Democrats made major gains in the House of Representatives in November’s midterm elections, but that came as no surprise to UB campaigns and elections expert James Campbell. His Seats-in-Trouble election forecasting model predicted the surge within three seats months ahead of time. Meanwhile, UB political scientists James Battista and Jacob Neiheisel offered insight on everything from political rhetoric to state elections in New York.

As featured in The New York Times, USA Today, The Buffalo News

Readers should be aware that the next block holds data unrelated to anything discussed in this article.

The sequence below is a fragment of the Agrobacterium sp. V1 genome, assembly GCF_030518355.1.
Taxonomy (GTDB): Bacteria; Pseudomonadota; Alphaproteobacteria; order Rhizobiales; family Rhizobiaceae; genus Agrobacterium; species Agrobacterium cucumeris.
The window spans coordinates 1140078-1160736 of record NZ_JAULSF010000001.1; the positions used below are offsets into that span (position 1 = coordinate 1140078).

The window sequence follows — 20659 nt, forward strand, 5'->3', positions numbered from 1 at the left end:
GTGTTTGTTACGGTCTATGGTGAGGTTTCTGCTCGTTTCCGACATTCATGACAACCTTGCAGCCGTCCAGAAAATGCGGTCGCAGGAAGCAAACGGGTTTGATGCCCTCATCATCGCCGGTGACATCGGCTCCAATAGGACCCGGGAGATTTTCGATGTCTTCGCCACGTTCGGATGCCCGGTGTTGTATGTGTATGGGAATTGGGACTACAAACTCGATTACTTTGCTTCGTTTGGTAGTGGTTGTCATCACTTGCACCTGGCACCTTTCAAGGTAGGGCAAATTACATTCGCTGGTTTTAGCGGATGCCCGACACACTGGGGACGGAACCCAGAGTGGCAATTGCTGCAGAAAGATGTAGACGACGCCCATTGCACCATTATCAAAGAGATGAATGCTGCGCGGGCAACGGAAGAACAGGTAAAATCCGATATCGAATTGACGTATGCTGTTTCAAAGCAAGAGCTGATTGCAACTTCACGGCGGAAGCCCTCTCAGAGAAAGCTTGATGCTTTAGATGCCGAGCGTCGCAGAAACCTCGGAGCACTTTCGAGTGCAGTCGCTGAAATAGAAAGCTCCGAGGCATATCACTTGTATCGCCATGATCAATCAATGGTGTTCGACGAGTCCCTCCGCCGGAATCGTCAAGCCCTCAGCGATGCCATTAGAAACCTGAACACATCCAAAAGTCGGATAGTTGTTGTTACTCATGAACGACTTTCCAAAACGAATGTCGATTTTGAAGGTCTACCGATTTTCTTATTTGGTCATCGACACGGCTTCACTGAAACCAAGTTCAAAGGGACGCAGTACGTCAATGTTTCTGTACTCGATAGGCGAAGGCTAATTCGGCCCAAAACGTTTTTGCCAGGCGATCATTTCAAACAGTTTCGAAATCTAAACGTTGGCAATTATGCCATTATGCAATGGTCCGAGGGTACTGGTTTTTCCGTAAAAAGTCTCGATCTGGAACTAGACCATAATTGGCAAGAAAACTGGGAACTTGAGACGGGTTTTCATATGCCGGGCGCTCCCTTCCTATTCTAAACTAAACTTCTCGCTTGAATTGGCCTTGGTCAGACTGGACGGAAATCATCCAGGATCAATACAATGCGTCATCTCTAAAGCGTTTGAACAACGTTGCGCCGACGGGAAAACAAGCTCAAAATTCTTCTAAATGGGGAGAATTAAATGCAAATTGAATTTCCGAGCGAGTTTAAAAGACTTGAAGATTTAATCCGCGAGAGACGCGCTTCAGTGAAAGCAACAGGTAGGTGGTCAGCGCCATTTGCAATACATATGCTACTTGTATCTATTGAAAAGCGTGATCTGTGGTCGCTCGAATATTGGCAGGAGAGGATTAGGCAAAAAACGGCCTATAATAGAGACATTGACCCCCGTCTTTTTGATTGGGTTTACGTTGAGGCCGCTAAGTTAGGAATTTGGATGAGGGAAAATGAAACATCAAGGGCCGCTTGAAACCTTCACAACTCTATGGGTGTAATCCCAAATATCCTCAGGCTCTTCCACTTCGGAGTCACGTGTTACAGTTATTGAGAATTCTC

Medicine | Reversing autism symptoms

Youth sitting alone on stairs

Stock image. May not be republished.

Social difficulties are among the most devastating challenges of autism spectrum disorder. However, new research led by UB neuroscientist Zhen Yan revealed that a brief treatment with a low dose of the anti-cancer drug romidepsin ameliorated social deficits in animal models of autism by restoring the expression of hundreds of genes involved in the disease. The therapeutic effects spanned the juvenile to late adolescent period, a critical developmental stage for social and communication skills, offering hope to millions afflicted with the disorder.

As featured in Daily Mail, New Atlas, Medical Xpress

Planetary exploration | Beaver-inspired robots

Beaver-inspired robots

Credit: Douglas Levere/University at Buffalo.